Organizational capital are the intangible assets used to produce economic value. Organizational capital was first defined by Prescott and Visscher (1980) to be the accumulation and use of private information to enhance production efficiency within a firm. This capital can be a significant source of a firms value.
Organizational capital also consist of human, relationship, strategic and structural capital used to create tangible economic results (Adams 2010). Organizational capital compromises the intangibles that most organizations don’t measure, monitor or manage effectively yet most of the value of organizations lie within the intangibles.
As social technology advances and the human network becomes more and more connected the intangibles become more and more visible and transparent. This advancement can significantly increase or decrease a firms organizational capital.
Using Technology To Increase The Use of Minds
Technology is the process of turning inputs into effective outputs. Technology is another one of those intangible things that we take for granted. While we might consider technology as a machine in reality it is an intangible process of transferring, sharing and storing knowledge created from shared information.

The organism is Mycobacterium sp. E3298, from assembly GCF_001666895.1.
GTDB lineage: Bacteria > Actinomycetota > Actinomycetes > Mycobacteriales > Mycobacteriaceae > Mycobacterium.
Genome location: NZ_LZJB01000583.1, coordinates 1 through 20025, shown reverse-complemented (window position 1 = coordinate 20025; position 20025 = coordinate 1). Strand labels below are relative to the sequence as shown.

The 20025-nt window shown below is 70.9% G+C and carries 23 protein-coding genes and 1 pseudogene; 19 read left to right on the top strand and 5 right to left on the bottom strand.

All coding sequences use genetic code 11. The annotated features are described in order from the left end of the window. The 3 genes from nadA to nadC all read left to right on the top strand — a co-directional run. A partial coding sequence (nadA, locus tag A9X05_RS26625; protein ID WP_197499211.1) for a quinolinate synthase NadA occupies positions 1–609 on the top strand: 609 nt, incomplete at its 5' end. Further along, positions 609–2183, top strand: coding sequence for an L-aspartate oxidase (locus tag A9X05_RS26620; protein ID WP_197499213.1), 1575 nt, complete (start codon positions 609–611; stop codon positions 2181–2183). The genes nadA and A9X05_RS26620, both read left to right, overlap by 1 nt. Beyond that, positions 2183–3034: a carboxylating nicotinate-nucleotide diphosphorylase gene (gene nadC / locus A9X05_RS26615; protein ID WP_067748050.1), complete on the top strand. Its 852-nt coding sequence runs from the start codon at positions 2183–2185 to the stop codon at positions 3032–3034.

In the industrial era we used labor to produce economic output in conjunction with machines. In the Social Era we use minds in conjunctions with technology to produce economic output. Thus in order to increase organizational capital you have to increase the organizations intangible capital to improve the organizations capital that creates economic output, money. This means everything must change.
In Erik Brynjolfsson and Andrew McAfee’s new book “Race Against The Machine” they write:
“The most productive firms reinvented and reorganized decision rights, incentives systems, information flows, hiring systems, and other aspects of organizational capital to get the most from the technology. This, in turn, required radically different and, generally, higher skill levels in the workforce. It was not so much that those directly working with computers had to be more skilled, but rather that whole production processes, and even industries, were re-engineered to exploit powerful new information technologies. What’s more, each dollar of computer hardware was often the catalyst for more than $10 of investment in complementary organizational capital. The intangible organizational assets are typically much harder to change, but they are also much more important to the success of the organization.”
In the end all this means is that technology by itself doesn’t increase organizational capital. However, when intangible capital is enabled by the right technology the economic output from the organizational capital is unlimited. Get it?